The business environment faced by contemporary organizations is highly uncertain and constantly changing. Thus, organizations have adopted and implemented a continuous stream of innovations to achieve sustainable growth and survival. Considering the demand for additional resources to implement innovations, the present study explores organizational conditions that may lead to innovation-targeted burnout and fatigue among employees, which impede their active participation in a subsequent innovation. To this end, we propose a theoretical framework that elucidates the effects of previous innovations on the subsequent implementation behavior of employees. We identify two dimensions of the cognitive appraisal of previous innovations (i.e., intensity and failure) that shape employees’ beliefs regarding innovations, such as innovation-targeted helplessness, which ultimately results in innovation fatigue. Data collected from 84 managers and 397 employees of Chinese and Korean organizations prove the significant role of employee perceptions of previous innovations in shaping the innovation-targeted helplessness and fatigue of employees, which ultimately affect employee behavior toward a subsequent innovation. The present conceptual and empirical analyses suggest that given continuous streams of innovation implementation, managers should carefully consider employee’s perceptions of previous innovations (i.e., intensity and failure) for successful implementation of a subsequent innovation. Copyright © 2017 John Wiley & Sons, Ltd.
- Isms and schisms: A meta-analysis of the prejudice-discrimination relationship across racism, sexism, and ageism
Racism, sexism, and ageism persist in modern day organizations and may translate into workplace discrimination, which can undermine organizational effectiveness. We provide the first meta-analysis comparing the relationships between these three types of prejudice (racism, sexism, and ageism) and three types of workplace discrimination (selection, performance evaluation, and opposition to diversity-supportive policies). Across outcomes, racism was associated with workplace discrimination, whereas sexism was not. Ageism was associated with discriminatory selection and opposition to organizational policies supporting older workers; however, ageism was not related to discriminatory performance evaluation. Consistent with prior research and theory, Implicit Association Test measures were related to subtle discrimination (opposition to diversity-supportive policies) but not deliberate discrimination (selection and performance evaluation). Finally, prejudice was more strongly associated with discrimination against real as compared with hypothetical targets. Implications for organizational researchers and practitioners are discussed. Copyright © 2017 John Wiley & Sons, Ltd.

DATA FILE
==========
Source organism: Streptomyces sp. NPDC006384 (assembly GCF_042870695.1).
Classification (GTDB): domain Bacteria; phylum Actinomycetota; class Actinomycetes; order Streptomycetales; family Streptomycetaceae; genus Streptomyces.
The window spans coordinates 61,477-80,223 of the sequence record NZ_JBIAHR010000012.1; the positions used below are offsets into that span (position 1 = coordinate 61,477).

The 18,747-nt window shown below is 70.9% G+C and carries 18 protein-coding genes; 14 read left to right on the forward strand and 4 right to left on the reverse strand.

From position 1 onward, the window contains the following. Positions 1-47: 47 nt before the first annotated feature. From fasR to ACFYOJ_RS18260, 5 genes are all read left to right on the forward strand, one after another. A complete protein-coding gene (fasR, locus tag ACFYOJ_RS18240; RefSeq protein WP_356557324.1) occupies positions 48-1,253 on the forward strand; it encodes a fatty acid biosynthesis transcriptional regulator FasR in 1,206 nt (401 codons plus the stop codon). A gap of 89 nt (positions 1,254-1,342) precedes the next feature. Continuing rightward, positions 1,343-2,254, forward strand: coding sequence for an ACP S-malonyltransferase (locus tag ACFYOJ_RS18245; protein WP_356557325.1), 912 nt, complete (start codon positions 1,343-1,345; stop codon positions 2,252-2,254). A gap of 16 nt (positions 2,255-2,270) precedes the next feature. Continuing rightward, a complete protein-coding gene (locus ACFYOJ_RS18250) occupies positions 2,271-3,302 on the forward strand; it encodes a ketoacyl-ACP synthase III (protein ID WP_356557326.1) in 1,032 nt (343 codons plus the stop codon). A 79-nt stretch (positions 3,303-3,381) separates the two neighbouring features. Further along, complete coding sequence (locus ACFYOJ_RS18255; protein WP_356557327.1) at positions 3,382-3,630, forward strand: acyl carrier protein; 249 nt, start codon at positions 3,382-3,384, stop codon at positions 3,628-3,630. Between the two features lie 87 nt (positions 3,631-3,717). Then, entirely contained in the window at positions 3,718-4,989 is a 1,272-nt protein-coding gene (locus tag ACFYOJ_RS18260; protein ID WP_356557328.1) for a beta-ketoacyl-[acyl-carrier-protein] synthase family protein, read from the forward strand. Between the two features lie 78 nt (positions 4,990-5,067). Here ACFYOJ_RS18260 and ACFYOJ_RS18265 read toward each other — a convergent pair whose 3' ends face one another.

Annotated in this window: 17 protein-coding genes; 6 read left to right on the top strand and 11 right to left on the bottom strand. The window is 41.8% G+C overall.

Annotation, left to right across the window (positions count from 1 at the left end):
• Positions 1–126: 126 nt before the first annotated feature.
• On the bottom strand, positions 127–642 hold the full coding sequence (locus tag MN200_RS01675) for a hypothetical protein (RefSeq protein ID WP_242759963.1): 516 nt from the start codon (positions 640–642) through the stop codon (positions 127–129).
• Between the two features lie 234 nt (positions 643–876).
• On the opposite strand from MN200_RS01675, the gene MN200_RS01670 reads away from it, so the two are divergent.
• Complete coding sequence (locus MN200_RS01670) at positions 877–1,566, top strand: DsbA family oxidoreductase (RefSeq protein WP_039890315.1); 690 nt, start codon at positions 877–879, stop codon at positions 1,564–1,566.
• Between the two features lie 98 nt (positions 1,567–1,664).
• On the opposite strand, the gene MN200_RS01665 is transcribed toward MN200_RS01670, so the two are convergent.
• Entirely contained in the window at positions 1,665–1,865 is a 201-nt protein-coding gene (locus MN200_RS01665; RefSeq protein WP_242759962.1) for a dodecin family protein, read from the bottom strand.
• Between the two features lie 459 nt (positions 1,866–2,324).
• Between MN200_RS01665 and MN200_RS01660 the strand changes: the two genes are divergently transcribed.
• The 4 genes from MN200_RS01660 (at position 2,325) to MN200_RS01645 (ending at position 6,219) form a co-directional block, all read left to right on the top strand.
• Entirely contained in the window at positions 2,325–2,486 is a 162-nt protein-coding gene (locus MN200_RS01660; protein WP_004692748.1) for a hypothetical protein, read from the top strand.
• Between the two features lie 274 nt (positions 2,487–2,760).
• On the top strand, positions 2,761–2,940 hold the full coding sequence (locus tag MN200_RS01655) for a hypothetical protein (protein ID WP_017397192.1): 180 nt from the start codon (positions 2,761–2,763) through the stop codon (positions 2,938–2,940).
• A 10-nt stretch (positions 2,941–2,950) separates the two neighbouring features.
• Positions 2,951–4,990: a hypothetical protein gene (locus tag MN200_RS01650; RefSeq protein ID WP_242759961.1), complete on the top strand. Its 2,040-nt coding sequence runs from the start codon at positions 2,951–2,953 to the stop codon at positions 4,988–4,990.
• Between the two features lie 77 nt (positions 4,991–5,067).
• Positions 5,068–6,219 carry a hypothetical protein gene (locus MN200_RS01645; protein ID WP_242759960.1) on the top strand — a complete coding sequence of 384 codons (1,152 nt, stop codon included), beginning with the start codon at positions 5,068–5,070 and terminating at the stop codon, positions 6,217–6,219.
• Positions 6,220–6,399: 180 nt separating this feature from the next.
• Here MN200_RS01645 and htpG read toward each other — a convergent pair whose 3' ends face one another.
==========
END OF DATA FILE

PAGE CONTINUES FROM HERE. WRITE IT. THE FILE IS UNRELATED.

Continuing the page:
- Getting away from them all: Managing exhaustion from social interaction with telework
Drawing on the conservation of resources and recovery literatures, we examine how social job characteristics—interpersonal interaction, job interdependence, and external interaction—relate to work exhaustion. We then explore the efficacy of a part-time telework (PTT) practice in alleviating work exhaustion associated with social interaction. Study 1 is a within-subject assessment of work exhaustion before and after a PTT practice; participants are 51 information technology professionals in a financial services firm. Study 2 is a between-subject assessment of work exhaustion among part-time teleworkers and non-teleworkers; participants are 258 U.S. workers spanning a variety of industries. Study 2 replicated the model tested in Study 1, and we extended the conceptualization of interpersonal interaction to examine both quantity and quality of interaction. In both studies, PTT provided a recovery opportunity, attenuating the relationship between interpersonal interaction and work exhaustion; however, after PTT but not before, work exhaustion increased as external interaction increased. In Study 2, work exhaustion decreased as interaction quality increased; in contrast, work exhaustion increased as interaction quantity increased and PTT attenuated this relationship. Our recommendations aim to help balance telework practices in light of social job characteristics and their opposing effects on work exhaustion. Copyright © 2017 John Wiley & Sons, Ltd.
- Fifty shades of green: How microfoundations of sustainability dynamic capabilities vary across organizational contexts
Because making progress on sustainability-related challenges will require organizational change for most organizations, understanding sustainability dynamic capabilities is of utmost importance. In this theoretical paper, we aim to identify the microfoundations of such sustainability dynamic capabilities on the one hand but, consistent with recent work in this research stream, we do so in a way that is sensitive to the dynamism of the organizational environment. We propose that the microfoundations of sustainability dynamic capabilities will take different forms in different contexts. We contrast moderately dynamic contexts characterized by frequent yet relatively predictable change with highly dynamic contexts in which changes are rapid and not predictable. Achieving sustainability in these different types of contexts poses different types of challenges, relies on different forms of employee behaviors, and is consequently enabled by different individual-level characteristics and different organizational practices and processes. Our paper calls for a more serious consideration of context in investigating how employees’ behaviors can affect sustainability at the organizational level, and outlines the implications for organizational policy and practice. We explore directions for future interdisciplinary research on sustainability that focuses on individuals and their interactions while also taking the environment within which organizations operate into account. Copyright © 2017 John Wiley & Sons, Ltd.